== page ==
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(tye)Re: The Ovidian Transform

by tye (Cardinal)
on Dec 31, 2001 at 21:28 UTC ( #135392=note: print w/ replies, xml ) Need Help??


in reply to The Ovidian Transform

There are lots of ways to get about a 50% speed increase over an ST. Creating all of those tiny anonymous arrays isn't a speedy task. It does lead to rather simple and non-error-prone code, however.

One alternative that is as general purpose is to build a separate array of keys to sort on and then sort a list of indices from that:

my @sorted= do { my @sorton= map { get_date($_) } @data; my @indices= sort { $sorton[$a] cmp $sorton[$b] } 0..@data; @data[@indices]; };
Another alternative that can be slightly faster but is a bit harder to customize is to combine the key to sort on with the original data into a single string in a reversible manner and use:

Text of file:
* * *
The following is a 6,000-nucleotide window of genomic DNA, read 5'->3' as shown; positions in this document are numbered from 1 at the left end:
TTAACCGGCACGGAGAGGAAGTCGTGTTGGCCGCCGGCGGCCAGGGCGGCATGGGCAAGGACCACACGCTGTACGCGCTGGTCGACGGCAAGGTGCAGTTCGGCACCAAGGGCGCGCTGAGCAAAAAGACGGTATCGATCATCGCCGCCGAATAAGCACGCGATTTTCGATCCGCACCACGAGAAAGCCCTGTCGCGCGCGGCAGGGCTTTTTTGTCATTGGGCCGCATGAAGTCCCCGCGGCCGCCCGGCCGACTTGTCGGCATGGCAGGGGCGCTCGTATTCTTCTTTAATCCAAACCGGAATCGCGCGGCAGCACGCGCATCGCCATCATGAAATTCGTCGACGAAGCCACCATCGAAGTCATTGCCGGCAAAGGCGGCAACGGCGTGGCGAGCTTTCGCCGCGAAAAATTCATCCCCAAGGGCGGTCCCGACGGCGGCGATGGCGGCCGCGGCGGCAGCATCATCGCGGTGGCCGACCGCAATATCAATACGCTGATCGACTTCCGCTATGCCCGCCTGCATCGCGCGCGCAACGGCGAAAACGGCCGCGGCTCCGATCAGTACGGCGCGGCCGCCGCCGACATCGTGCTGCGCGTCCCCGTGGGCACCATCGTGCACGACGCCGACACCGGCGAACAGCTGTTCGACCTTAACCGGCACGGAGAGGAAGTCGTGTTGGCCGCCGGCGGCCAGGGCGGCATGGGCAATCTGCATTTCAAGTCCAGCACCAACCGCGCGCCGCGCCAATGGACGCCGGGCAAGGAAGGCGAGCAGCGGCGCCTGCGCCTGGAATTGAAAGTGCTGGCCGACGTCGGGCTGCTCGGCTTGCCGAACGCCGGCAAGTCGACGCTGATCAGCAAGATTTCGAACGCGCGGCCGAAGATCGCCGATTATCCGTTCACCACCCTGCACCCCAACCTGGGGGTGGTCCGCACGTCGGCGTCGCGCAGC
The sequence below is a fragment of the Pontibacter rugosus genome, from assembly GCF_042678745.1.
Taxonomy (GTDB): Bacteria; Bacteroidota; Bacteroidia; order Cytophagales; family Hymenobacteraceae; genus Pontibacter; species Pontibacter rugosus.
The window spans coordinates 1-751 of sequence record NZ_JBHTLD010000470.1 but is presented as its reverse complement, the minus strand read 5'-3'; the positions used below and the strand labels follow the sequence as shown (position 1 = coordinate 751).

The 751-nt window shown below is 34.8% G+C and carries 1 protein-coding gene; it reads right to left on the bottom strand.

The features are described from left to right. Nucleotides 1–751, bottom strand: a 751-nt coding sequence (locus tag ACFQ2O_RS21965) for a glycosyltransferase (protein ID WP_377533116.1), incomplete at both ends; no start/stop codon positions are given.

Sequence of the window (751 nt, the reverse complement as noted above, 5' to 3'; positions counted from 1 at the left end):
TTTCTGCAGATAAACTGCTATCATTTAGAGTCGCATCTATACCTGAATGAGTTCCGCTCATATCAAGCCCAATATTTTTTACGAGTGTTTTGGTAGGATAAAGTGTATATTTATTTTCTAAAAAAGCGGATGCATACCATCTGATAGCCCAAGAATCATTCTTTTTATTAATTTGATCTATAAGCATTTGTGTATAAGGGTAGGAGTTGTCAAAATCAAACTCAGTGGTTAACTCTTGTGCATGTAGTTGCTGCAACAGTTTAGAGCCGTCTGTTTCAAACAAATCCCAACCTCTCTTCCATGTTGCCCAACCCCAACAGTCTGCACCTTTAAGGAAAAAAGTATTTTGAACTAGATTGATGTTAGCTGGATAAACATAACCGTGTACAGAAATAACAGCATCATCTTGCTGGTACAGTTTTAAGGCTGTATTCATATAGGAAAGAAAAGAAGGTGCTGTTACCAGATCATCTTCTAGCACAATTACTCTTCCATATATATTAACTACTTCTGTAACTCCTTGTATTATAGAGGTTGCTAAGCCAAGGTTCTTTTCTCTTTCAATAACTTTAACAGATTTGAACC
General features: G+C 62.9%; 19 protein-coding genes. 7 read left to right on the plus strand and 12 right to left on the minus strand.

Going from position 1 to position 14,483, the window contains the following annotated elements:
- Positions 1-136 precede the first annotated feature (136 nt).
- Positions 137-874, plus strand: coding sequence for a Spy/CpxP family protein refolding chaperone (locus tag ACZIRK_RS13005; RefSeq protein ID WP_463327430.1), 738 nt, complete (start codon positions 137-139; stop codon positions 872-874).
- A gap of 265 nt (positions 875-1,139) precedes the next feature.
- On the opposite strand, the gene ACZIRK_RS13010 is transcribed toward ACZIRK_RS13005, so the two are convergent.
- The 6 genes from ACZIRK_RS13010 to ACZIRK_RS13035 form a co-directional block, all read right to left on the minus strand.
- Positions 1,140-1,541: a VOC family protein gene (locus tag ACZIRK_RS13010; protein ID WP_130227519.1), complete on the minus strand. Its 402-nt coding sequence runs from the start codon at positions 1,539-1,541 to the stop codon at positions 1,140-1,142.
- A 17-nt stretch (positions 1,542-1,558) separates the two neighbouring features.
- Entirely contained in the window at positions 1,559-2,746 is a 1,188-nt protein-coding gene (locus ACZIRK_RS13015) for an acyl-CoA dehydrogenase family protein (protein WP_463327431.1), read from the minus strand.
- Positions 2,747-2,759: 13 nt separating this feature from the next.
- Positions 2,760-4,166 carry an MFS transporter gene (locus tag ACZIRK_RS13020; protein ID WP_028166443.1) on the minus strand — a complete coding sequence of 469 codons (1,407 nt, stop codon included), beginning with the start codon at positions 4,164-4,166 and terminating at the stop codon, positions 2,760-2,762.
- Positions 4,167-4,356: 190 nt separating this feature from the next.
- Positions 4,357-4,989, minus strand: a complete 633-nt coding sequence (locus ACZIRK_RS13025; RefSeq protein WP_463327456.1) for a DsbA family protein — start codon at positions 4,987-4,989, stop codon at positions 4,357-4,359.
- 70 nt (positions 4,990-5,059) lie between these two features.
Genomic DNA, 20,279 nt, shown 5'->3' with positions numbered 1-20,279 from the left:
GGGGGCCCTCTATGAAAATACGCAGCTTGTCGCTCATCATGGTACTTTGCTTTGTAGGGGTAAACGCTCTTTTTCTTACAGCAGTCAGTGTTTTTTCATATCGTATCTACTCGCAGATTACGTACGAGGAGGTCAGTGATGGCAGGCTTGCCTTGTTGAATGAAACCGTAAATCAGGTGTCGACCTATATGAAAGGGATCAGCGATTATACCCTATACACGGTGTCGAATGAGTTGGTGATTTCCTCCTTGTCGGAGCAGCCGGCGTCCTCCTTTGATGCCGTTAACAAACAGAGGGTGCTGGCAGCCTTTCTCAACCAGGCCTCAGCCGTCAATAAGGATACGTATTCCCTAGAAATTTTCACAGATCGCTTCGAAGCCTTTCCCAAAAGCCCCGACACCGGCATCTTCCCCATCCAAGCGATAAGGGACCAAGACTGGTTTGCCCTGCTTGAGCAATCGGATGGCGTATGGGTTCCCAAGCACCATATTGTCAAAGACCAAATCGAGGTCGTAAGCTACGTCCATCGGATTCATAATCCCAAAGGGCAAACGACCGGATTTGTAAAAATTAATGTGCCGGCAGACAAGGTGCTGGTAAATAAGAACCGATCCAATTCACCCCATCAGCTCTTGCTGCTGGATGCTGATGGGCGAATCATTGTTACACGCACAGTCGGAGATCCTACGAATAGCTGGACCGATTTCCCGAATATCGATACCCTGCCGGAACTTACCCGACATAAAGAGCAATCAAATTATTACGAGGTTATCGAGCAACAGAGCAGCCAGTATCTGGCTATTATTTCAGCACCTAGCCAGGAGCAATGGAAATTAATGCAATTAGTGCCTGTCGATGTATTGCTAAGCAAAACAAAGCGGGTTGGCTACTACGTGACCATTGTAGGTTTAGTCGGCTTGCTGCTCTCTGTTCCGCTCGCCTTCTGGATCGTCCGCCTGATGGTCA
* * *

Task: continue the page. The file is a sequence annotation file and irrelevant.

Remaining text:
my @sorted= map { restore_orig_data($_) } sort map { prepend_sort_key($_) } @data;
See also http://www.sysarch.com/perl/sort_paper.html or even http://www.perl.com/doc/FMTEYEWTK/sort.html.

        - tye (but my friends call me "Tye")


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Re(2): (tye): The Ovidian Transform
by dmmiller2k (Chaplain) on Dec 31, 2001 at 23:21 UTC

    Good one, tye. I've had great success with your second alternative, prepending the sort key to the original data, making a single string and sorting that.

    It has been at *least* 50% faster than the "standard" ST technique, in the instances where I've used it (your mileage may vary, of course :). Mostly, those instances were cases where the data was complex enough that sorting was slow to begin with...

    Update: While this approach probably cannot compete with the raw speed of C, the cost-benefit ratio is far more favorable (to me), given the size of the learning curve I would require in order to be effective using XS (which is essentially what using C in this context boils down to).

    dmm

    You can give a man a fish and feed him for a day ...
    Or, you can
    teach him to fish and feed him for a lifetime

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